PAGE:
Captain Marvel

This has been a long time coming.

Carol Danvers has come a long way since her introduction in Marvel Super-Heroes #13 in 1968. Originally a supporting character for the first Captain Marvel, an alien warrior named Mar-Vell, an accident involving exploding alien tech merged her DNA with his, giving her powers and she became Ms. Marvel. Growing up I was only vaguely aware of her in relation to one of my favourite Marvel characters; Rogue from the X-Men. In her brief stint as one of the bad guys, Rogue absorbed too much of Ms. Marvel’s psyche and powers, leaving her permanently with the powers of super strength and flight. Then in 2012 Carol took on the mantle of Captain Marvel with a new comic series by writer Kelly Sue DeConnick and gained new fans worldwide, myself included. She’s one of the most powerful beings in the Marvel comics universe, and now finally makes her big screen debut in Captain Marvel.

As a member of Starforce, Kree warrior Vers (Brie Larson) fights against the threat of infiltrating shapeshifters the Skrulls trying to harness her strange powers and prove herself to her commander (Jude Law). After a mission ends with her captured by the enemy she is subjected to experimentation that reveals to her pieces of buried memories. After a crash landing on Earth circa 1995 she meets and joins forces with S.H.I.E.L.D agent Fury (Samuel L. Jackson) and attempts to track down the Skrulls before they can cause havok on Earth. But doing so will lead her to a possible past that she can’t remember as pilot Carol Danvers.

Big hero slow motion walk moment.

Right away I should tell you that this isn’t a big popcorn event film in the way that Avengers: Infinity War is. Although still epic in its own way it is not that level of spectacle, this is a character piece, and a bit more of a mature one than other Marvel solo films, meaning that while we do still get the powerhouse action and quippy humour that we’re all familiar with, it isn’t afraid to pause and have those moments of self-reflection. Because of that some will definitely find the movie boring, but I appreciated it, especially when the beginning gets right to the action. We aren’t given any big information dumps through exposition speeches, we’re just straight in there with the Kree and Vers, as she is then known, and Starforce, and the ever amazing Annette Benning as a hologram super computer, and the audience is expected to keep up. It’s refreshing to not have the universe spoon-fed to us.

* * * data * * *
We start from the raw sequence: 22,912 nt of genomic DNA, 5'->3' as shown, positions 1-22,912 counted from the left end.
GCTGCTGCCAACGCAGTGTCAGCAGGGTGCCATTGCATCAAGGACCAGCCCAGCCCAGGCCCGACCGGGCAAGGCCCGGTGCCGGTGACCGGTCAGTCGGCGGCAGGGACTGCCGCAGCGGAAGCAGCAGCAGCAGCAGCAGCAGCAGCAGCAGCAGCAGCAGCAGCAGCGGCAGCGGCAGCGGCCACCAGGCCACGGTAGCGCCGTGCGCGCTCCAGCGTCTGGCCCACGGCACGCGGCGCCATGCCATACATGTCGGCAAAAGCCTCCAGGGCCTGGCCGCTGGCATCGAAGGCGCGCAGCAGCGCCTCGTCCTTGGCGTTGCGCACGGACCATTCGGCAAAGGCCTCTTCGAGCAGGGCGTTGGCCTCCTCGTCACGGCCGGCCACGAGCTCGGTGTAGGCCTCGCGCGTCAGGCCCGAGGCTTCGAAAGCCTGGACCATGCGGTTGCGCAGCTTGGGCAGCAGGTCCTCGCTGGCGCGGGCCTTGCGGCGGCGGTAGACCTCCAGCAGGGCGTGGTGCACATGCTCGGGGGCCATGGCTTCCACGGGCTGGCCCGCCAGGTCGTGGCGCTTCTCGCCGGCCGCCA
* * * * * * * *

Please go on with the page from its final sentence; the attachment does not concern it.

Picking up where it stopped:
This isn’t your typical Marvel formula origins story, which has been one of the few failings that the studio has made. Captain America The First Avenger, Iron Man, The Incredible Hulk, Ant-Man, Thor, even Black Panther, all feature a relatively similar plot structure and end in a climax of the hero fighting someone with almost the same power set as them. Here in Captain Marvel there is pretty much none of that, this isn’t the story of Carol Danvers becoming Captain Marvel as it is this journey of self-identity. In the beginning she is Vers, Kree warrior eager to prove herself in the fight against the Skrulls. The path she goes down on Earth leads her to a forgotten past and eventually embracing her human self with all its weaknesses and strengths. To that end Brie Larson does not have an easy job here, bringing these two sides of the character together. She is confident and quippy, but leaps before looking and rubs people the wrong way. It’s a well-rounded character, and as the film goes on we also get to see the vulnerabilities that lay beneath the surface. She looks amazing as well, and I will admit I got a little choked up seeing British comic artist Jamie McKelvie’s 2012 design of the Captain Marvel costume on the big screen. From Hackney to Hollywood, not bad at all. One thing I also love in superhero movies is superheroes actually enjoying their powers and I delighted in sequences that showed off Carol’s and we got to hear the cries of delight.

However, it is when Vers crash lands to Earth after escaping the Skrulls that the movie really gets going. The 90s setting feels grounded, and apart from a few relics of the era, alas poor Blockbuster, it doesn’t push the decade nostalgia references so hard to the point of parody, looking at you Guardians of the Galaxy Vol. 2.

Fury, and that’s “just Fury”, gets to be much more of an actual character here than in any other of his Marvel appearances. And yes, I am including Captain America The Winter Soldier in that assessment. He is not yet the Nick Fury of shadowy corners, mastermind plans, and third act dramatic appearances Here he is a raw agent, prone to mistakes, not yet seen it all with his two fully working eyes, and his dynamic with Carol is honestly one of the best parts of the film, a real odd couple bouncing off one another. He also gets just about all of the film’s best comedic moments. He’s a person, not a plot device, and even through the CGI de-aging of 25 years, which looks pretty good, you can tell Jackson enjoyed getting to let loose and have a bit more fun with the role.

The elevator music was starting to get to her.